JACKSON, Miss. — Mississippi government agencies are doing a sloppy job of keeping records about vehicles they own, a watchdog group said in a report issued Monday.
Bad record keeping hinders the management of the fleet of state vehicles and hurts legislators’ ability to make objective decisions about how to spend tax money, according to the Joint Legislative Committee on Performance Evaluation and Expenditure Review.
The committee, commonly known as PEER, said it found “numerous instances of incomplete, missing, inaccurate, and questionable entries” about the fleet of state vehicles.
The report said 21 percent of vehicles were recorded as having been driven at least 1 million miles (1.5 million kilometers), and 32 percent were recorded as receiving at least 100 miles per gallon (100 kilometers per 2.4 liters) of fuel. A .22-caliber rifle was included in the state vehicle inventory.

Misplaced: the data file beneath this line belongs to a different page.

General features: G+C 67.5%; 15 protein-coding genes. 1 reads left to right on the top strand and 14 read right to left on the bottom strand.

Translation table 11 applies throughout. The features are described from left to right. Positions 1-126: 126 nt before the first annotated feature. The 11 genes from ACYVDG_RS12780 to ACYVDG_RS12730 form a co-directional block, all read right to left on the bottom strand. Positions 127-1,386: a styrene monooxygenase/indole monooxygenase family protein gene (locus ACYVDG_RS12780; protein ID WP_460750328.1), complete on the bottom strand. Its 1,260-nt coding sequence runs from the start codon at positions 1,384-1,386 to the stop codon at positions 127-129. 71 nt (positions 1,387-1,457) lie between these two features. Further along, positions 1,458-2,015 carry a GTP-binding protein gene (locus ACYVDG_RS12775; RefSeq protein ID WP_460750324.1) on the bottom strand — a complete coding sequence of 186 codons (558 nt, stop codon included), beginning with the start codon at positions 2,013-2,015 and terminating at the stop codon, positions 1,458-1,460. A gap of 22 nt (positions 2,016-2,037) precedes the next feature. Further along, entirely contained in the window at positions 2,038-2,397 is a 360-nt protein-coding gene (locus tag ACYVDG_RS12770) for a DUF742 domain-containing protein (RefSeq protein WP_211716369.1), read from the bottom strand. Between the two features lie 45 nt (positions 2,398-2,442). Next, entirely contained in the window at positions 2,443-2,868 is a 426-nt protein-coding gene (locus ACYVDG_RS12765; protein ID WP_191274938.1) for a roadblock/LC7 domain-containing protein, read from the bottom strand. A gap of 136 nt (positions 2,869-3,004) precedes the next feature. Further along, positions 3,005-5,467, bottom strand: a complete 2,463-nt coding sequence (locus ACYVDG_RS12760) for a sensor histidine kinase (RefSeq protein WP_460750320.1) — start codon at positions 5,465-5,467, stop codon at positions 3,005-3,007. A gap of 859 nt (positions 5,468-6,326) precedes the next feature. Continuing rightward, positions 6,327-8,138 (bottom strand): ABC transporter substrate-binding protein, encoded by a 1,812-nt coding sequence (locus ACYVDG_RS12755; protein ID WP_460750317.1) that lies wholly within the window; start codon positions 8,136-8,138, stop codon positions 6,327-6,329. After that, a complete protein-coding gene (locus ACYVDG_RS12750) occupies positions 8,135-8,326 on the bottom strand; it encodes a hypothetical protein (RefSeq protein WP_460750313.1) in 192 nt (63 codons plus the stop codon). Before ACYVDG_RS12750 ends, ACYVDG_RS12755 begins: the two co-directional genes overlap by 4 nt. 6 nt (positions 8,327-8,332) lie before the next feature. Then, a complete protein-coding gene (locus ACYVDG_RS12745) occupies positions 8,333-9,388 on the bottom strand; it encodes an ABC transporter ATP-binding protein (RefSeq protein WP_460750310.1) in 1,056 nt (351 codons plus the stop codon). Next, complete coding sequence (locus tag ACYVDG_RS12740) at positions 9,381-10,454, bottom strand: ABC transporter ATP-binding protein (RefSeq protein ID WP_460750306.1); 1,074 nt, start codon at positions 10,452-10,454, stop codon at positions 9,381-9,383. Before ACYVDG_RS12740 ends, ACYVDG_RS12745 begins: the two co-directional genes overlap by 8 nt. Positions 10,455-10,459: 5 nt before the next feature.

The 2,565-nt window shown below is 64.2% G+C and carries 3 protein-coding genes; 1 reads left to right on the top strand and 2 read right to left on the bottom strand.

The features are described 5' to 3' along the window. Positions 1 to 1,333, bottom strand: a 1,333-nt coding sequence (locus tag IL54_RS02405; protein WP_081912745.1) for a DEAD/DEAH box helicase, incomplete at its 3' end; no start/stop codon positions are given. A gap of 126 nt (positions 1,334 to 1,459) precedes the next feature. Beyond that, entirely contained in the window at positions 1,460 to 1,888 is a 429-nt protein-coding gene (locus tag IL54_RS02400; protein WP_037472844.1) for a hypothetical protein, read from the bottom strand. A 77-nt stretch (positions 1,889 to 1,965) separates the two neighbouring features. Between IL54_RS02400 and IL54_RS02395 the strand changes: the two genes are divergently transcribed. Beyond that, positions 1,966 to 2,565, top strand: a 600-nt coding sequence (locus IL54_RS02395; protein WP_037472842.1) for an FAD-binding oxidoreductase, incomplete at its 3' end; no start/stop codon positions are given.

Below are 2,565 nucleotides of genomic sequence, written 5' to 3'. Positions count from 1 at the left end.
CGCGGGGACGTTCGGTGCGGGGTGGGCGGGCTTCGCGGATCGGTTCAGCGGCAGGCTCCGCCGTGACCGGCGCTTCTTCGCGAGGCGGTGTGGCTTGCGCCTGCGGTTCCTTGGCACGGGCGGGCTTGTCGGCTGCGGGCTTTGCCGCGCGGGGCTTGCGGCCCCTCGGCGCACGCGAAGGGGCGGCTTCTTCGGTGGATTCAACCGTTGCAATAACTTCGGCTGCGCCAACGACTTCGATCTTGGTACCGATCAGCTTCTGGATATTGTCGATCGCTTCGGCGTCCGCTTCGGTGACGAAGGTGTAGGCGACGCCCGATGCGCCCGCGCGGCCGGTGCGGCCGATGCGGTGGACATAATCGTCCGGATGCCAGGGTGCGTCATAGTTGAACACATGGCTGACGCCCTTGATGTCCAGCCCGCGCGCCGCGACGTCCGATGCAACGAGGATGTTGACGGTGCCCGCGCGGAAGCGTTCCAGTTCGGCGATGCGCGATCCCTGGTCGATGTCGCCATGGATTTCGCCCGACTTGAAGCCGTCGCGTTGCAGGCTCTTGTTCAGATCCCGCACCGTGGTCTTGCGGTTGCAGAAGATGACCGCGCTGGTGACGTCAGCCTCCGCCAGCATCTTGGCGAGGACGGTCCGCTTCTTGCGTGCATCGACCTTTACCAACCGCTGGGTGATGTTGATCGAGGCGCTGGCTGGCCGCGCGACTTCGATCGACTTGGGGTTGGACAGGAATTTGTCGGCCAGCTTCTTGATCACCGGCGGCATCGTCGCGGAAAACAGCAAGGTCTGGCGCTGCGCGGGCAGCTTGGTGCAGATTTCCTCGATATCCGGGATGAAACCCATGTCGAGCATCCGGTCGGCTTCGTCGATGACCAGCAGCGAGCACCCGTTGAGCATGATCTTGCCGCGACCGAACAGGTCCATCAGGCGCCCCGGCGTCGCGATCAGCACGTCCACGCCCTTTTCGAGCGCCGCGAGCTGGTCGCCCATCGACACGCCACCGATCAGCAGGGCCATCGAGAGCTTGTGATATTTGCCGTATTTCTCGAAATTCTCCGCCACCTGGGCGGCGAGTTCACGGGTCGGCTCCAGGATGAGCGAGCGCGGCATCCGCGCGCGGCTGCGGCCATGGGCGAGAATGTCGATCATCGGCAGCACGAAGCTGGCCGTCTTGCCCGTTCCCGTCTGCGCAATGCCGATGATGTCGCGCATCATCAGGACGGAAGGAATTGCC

The report said the Mississippi Department of Finance and Administration should require agencies to undergo an annual audit to ensure they are submitting accurate information about the vehicles they have, how they are used and what kind of gas mileage they receive.
The Bureau of Fleet Management, which is part of the finance department, should determine whether some agencies’ vehicles are being used too seldom and should be transferred to other agencies where the need is greater, the report said.
Finance department executive director Laura D. Jackson said in a letter responding to the report that her agency provides a “comprehensive fleet management system” that is “grossly underutilized” in state government.
Jackson said a law enacted this year gives the department more power to compel agencies to comply with fleet management policies, including record keeping. The law prohibited most state agencies from buying or leasing vehicles during the current budget year, which started July 1.